Posts Tagged: Dust
Dan Morain’s opinion piece on California Technical Bulletin 117 in the Sacramento Bee last Sunday has most of the facts we need to learn about our toxic couches. Drafted in the 1970s to mandate the fire protection for household furnishings, the bulletin was intended to save lives. That was in a naïve era, before methods could measure fire retardants in women and children or correlate their accumulation over years in our bodies to lack of attention, poor motor skills and low IQ in our children.
UC Berkeley Professor Brenda Eskenazi and her coauthors measured fire retardants in 300 pregnant women and their children at 7 years of age, and correlated them with low scores for neurological development. At UC San Francisco, Tracey Woodruff measured flame retardants in pregnant women and found levels twice as high in California women than those living elsewhere. These substances accumulate and persist in some body tissues for up to 12 years.
Policymakers and scientists agree that Technical Bulletin 117 needs reform, since it requires the highest levels of flame retardant in the nation and perhaps the world, as high as 5 percent of the weight of the foam. Researchers who tested dust in California homes found that new couches were just as likely to result in dangerous levels of fire retardant dust as old furniture. If I were to look for a retardant-free couch tomorrow, I would have a difficult time finding one. Nor would I be able to determine which furnishings to avoid, since the chemical content of these items is considered a trade secret.
But my precautionary dilemma is not as troubling for me as it is for the UC hospitals that continually expand to serve our communities. They also purchase new furniture with flame retardants, including crib mattresses for their most vulnerable patients. Practice Greenhealth and the Healthy Hospital Initiative promote the greening of hospitals and grapple nationwide with regulations that prevent members from removing toxins with potential harm to patients and staff. The retardant manufacturing companies have pushed back aggressively after four decades of public policy became their principal market strategy.
Governor Brown has asked state agencies to re-examine the benefits of flame retardants against their long-term costs. Until they can agree on a solution that first, does no harm, I will have an uneasy relationship with my couch.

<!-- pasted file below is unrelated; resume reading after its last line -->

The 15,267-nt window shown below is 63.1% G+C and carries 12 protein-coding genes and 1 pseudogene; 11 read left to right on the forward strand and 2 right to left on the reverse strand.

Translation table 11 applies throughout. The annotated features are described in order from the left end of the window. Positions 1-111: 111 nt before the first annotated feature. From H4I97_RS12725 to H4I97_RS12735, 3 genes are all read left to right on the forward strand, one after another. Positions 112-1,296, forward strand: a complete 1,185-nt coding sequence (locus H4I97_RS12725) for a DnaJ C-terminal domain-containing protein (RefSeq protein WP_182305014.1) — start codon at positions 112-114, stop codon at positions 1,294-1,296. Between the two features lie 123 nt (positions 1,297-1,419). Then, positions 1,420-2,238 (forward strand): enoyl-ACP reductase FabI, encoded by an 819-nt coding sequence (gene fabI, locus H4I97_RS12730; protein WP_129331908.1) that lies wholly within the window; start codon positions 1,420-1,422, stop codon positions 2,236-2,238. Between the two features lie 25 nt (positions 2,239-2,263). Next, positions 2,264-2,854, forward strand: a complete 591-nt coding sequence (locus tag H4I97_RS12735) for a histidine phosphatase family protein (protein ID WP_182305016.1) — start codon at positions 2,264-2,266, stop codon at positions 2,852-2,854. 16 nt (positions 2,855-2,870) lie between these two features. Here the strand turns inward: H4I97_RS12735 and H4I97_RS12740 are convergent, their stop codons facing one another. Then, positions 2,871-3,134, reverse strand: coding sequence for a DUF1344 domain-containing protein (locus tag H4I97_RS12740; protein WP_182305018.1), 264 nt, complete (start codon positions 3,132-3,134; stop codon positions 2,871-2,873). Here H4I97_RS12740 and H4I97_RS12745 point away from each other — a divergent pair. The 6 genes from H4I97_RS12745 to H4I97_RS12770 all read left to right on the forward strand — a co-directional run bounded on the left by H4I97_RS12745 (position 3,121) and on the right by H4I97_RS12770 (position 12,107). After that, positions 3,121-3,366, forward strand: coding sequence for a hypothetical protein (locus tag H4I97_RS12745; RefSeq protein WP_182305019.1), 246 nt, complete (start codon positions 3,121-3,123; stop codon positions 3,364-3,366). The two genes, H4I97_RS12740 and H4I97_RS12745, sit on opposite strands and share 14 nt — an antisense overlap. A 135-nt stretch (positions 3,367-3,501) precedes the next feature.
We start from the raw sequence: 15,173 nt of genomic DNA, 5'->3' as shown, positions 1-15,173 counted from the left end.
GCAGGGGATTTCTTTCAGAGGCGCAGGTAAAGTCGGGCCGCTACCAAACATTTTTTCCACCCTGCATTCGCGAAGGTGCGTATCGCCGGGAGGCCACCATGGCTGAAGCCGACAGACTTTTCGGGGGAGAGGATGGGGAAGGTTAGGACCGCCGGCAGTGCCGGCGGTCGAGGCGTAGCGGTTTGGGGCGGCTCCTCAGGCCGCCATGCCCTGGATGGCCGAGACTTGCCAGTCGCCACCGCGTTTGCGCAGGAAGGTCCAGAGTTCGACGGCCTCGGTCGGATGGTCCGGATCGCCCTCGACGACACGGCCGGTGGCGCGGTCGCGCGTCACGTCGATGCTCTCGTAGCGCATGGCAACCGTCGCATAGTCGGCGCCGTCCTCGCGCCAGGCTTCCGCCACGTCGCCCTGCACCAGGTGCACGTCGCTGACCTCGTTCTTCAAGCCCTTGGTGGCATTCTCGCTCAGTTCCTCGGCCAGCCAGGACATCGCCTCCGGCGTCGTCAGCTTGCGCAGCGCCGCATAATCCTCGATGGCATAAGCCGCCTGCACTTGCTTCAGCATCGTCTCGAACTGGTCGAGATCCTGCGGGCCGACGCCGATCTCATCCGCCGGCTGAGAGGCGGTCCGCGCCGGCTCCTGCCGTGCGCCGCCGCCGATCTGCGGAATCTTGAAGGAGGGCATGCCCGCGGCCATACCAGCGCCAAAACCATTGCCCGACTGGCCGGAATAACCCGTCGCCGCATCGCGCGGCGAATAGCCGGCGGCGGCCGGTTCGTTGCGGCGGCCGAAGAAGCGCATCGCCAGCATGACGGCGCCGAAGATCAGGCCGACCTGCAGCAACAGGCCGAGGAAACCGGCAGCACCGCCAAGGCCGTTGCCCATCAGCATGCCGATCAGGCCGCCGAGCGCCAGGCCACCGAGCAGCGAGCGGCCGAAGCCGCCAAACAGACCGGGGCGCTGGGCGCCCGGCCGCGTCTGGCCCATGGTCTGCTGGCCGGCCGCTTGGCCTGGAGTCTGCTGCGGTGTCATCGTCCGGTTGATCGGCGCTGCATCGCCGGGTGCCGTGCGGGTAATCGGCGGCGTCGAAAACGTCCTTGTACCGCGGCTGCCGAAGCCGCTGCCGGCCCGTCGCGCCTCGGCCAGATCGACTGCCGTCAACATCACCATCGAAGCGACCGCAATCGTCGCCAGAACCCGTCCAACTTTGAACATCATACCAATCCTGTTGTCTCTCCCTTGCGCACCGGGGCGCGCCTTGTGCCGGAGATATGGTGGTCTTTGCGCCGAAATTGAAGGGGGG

A new wireless data collection system deployed at Duncan Peak, located near the town of Foresthill on the Middle Fork of the American River basin, is part of a new water information system for California. This extensively distributed sensor network will allow for better characterization on the amount of water stored in the snow and the soil throughout the watershed.
This wireless system is part of the research being conducted by University of California researchers as part of the Sierra Nevada Adaptive Management Project (SNAMP) to investigate the impacts of fuels treatment projects on water quality and quantity and how water is routed through catchments. Information collected from these wireless systems includes measurements of snow depth, temperature, relative humidity, soil moisture, and solar radiation. The data will also be integrated into models which will extend the results to areas where no measurements are being made.
UC Professor Roger Bales and a meteorological station data collector.
Using one base station to log all the measurements and broadcast out over the landscape, it connects wirelessly to sensors up to 350 feet away, a distance that can be extended multiple times by placing “hoppers,” or signal relays, between the sensors and base station. This ‘mesh network’ insures multiple readings so no data is lost during transmission. Twenty more base stations are planned for instillation in the American River Basin.
The wireless system is made possible by the development of ultra-low power radios that can run on two AA batteries for up to two years and which can transmit data over long distances using the same technology as a home internet wireless network. This mesh radio network comes from DUST Networks. Researchers Steve Glaser and Branko Kerkez from UC Berkeley, working with Prof. Roger Bales at UC Merced, have also installed a sensor network at their Critical Zone Observatory research site near Shaver Lake to monitor the same hydrologic variables as in the SNAMP sites. If the wireless system drops out due to extreme conditions, such as a snow storm or other malfunction, no problem! Each sensor also logs to a USB stick, from which the data can also be easily retrieved.
Low power computer components used in the snow depth wireless sensor network.
More precise estimates on water storage within a basin will lead to increasingly accurate predictions of water availability for use in hydropower, irrigation, habitat and household consumption.
Duncan Peak meteorological station.